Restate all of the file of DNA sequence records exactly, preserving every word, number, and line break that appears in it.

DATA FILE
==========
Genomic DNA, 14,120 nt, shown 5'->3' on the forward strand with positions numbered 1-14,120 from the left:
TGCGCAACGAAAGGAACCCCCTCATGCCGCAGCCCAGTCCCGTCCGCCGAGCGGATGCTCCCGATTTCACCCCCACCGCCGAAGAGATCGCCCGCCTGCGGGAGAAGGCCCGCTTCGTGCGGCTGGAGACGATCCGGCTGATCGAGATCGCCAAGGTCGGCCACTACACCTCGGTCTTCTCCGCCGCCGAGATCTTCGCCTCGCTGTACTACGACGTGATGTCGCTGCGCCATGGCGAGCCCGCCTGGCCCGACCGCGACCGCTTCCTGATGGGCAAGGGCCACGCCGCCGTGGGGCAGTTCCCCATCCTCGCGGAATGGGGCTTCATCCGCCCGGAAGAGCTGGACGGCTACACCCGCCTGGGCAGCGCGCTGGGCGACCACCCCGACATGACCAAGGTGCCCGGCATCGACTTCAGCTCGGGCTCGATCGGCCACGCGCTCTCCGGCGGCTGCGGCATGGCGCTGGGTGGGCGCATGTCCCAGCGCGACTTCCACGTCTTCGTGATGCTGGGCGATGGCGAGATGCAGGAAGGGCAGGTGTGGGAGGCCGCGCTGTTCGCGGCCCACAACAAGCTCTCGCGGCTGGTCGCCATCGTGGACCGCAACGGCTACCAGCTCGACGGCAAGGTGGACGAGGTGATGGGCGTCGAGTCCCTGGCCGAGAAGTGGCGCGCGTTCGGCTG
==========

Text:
Genomic DNA, 14,120 nt, shown 5'->3' on the forward strand with positions numbered 1-14,120 from the left:
TGCGCAACGAAAGGAACCCCCTCATGCCGCAGCCCAGTCCCGTCCGCCGAGCGGATGCTCCCGATTTCACCCCCACCGCCGAAGAGATCGCCCGCCTGCGGGAGAAGGCCCGCTTCGTGCGGCTGGAGACGATCCGGCTGATCGAGATCGCCAAGGTCGGCCACTACACCTCGGTCTTCTCCGCCGCCGAGATCTTCGCCTCGCTGTACTACGACGTGATGTCGCTGCGCCATGGCGAGCCCGCCTGGCCCGACCGCGACCGCTTCCTGATGGGCAAGGGCCACGCCGCCGTGGGGCAGTTCCCCATCCTCGCGGAATGGGGCTTCATCCGCCCGGAAGAGCTGGACGGCTACACCCGCCTGGGCAGCGCGCTGGGCGACCACCCCGACATGACCAAGGTGCCCGGCATCGACTTCAGCTCGGGCTCGATCGGCCACGCGCTCTCCGGCGGCTGCGGCATGGCGCTGGGTGGGCGCATGTCCCAGCGCGACTTCCACGTCTTCGTGATGCTGGGCGATGGCGAGATGCAGGAAGGGCAGGTGTGGGAGGCCGCGCTGTTCGCGGCCCACAACAAGCTCTCGCGGCTGGTCGCCATCGTGGACCGCAACGGCTACCAGCTCGACGGCAAGGTGGACGAGGTGATGGGCGTCGAGTCCCTGGCCGAGAAGTGGCGCGCGTTCGGCTG